Nimmt man noch die gestrige Warnung von Starbucks hinzu wird es selbst für den versiertesten Daueroptimisten immer schwieriger die Dinge in einem positiven Licht erscheinen zu lassen....Da lag ich mit meinem Kommentar aus den Anfängen des Blogs Mitte 2006 wohl doch nicht ganz verkehrt...starbucks / sbux als barometer . Überflüssig zu erwähnen das diese Entwicklung heftigen Druck auf den gewerblichen Immobiliensektor ausüben wird.....
Citing "the sharp weakness in the U.S. consumer environment," ... Starbucks said U.S. comparable-store sales fell by the mid-single digits on a percentage basis amid lower traffic. ...
Thanks to Matt Davies
HUNGER PANGS: Restaurants Feel Sting Of Surging Costs, Debt WSJ - The $558 billion restaurant industry is hitting rough times, squeezed by many of the same woes affecting other sectors of the economy: tightfisted consumers, scarce credit and surging commodity prices. Adding to the pressure is a big jump in the minimum wage starting this summer, which will boost wages by 12% in some states.
That's sent the industry into its worst slump in decades. Many chains have scaled back expansion plans or cut costs by skimping on things like extra sauce and free sour cream. Some are shuttering sites and laying off workers. Private-equity firms, which plunged into the business earlier this decade using gobs of borrowed money, are now especially vulnerable as those debts come due.
This week's earnings results, despite some glimmers of good news, paint a sobering picture. McDonald's Corp., the world's largest restaurant chain, saw U.S. sales at restaurants open at least 13 months fall 0.8% in March, the first decline in monthly same-store sales in five years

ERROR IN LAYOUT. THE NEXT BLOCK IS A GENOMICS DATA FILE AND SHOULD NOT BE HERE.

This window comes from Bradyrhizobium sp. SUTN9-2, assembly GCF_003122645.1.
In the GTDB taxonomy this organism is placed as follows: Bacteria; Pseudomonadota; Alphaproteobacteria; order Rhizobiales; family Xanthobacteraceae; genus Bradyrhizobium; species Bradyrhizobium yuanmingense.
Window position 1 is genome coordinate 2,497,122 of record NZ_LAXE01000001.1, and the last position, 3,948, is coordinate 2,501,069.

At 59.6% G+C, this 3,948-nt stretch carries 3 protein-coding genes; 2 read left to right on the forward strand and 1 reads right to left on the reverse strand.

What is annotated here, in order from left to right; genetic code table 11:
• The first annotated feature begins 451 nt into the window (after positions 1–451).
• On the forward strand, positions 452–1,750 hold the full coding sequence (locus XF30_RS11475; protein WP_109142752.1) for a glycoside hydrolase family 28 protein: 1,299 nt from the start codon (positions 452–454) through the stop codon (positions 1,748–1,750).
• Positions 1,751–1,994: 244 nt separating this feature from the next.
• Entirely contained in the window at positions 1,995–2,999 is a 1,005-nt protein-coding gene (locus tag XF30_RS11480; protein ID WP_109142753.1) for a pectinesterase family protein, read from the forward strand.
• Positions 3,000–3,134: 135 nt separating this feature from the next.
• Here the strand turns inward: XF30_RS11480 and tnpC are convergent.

The slowdown has broad implications for the economy. The industry employs 13.1 million people, making it the nation's third-largest employer, behind the U.S. government and the health-care industry, according to the National Restaurant Association, a trade group. Many of those jobs are held by the poor and immigrants who have few other options for work.
> Keep this in mind when the BLS will still be reporting job gains in the birth death model .... Heren is more on the BLS Black Box via Mish
> Behaltet das im Hinterkopf wenn in den nächsten Monaten das Bureau of Labor Statistics trotzdem noch immer massive Jobzuwächse in diesem Segment berichten wird.... Kann jedem empfehlen BLS Black Box von Mish zu lesen. Mit dieser Methodik hätten auch wir in Deutschland gute Chancen auf eine Vollbeschäftigung.....
Moody's Investors Service has downgraded seven prominent national and regional chains, including Landry's Restaurants and the parent of Pizzeria Uno, to its lowest liquidity rating -- the most restaurants to be given this rating at once since it was created in 2002.
Restaurants overexpanded in recent years, too. There were 524,286 eating and drinking places in the U.S. in 2006 -- a 45% increase from 1990, according to the National Restaurant Association. The U.S. population rose 20% during that period, according to census figures.
In part because of the glut, overall same-store sales at about 70 restaurant chains were flat or down in the fourth quarter, says Wachovia Capital Markets. Dips are rare in a business that has seen growth in all but two of the past 26 years, according to Wachovia.
> Now to the private equity part with all their "smart" money.........
> Nun zum Teil der sich mit den "smarten" Private Equity Investoren befasst....
At Vicorp -- which owns 400-plus Village Inn and Bakers Square restaurants in cities like Chicago, Denver and Phoenix -- chief executive Ken Keymer is trying to adapt and wring out costs one ounce at a time
Same-store sales at both Village Inn and Bakers Square declined, and a slight profit in 2005 turned to growing losses the next two years. Through the first nine months of 2007, Vicorp had a loss of $20.9 million on sales of $336 million. Vicorp's debt-to-equity level ballooned from four times to 10 times on its $127 million in public debt.
Like many restaurant chains, Vicorp was a target of private-equity investors earlier this decade, which loaded it up with debt the company later couldn't cover. Flush with cash in the past few years, private-equity funds saw restaurants as relatively cheap investments that could potentially be turned around quickly by a management change or new menu concept.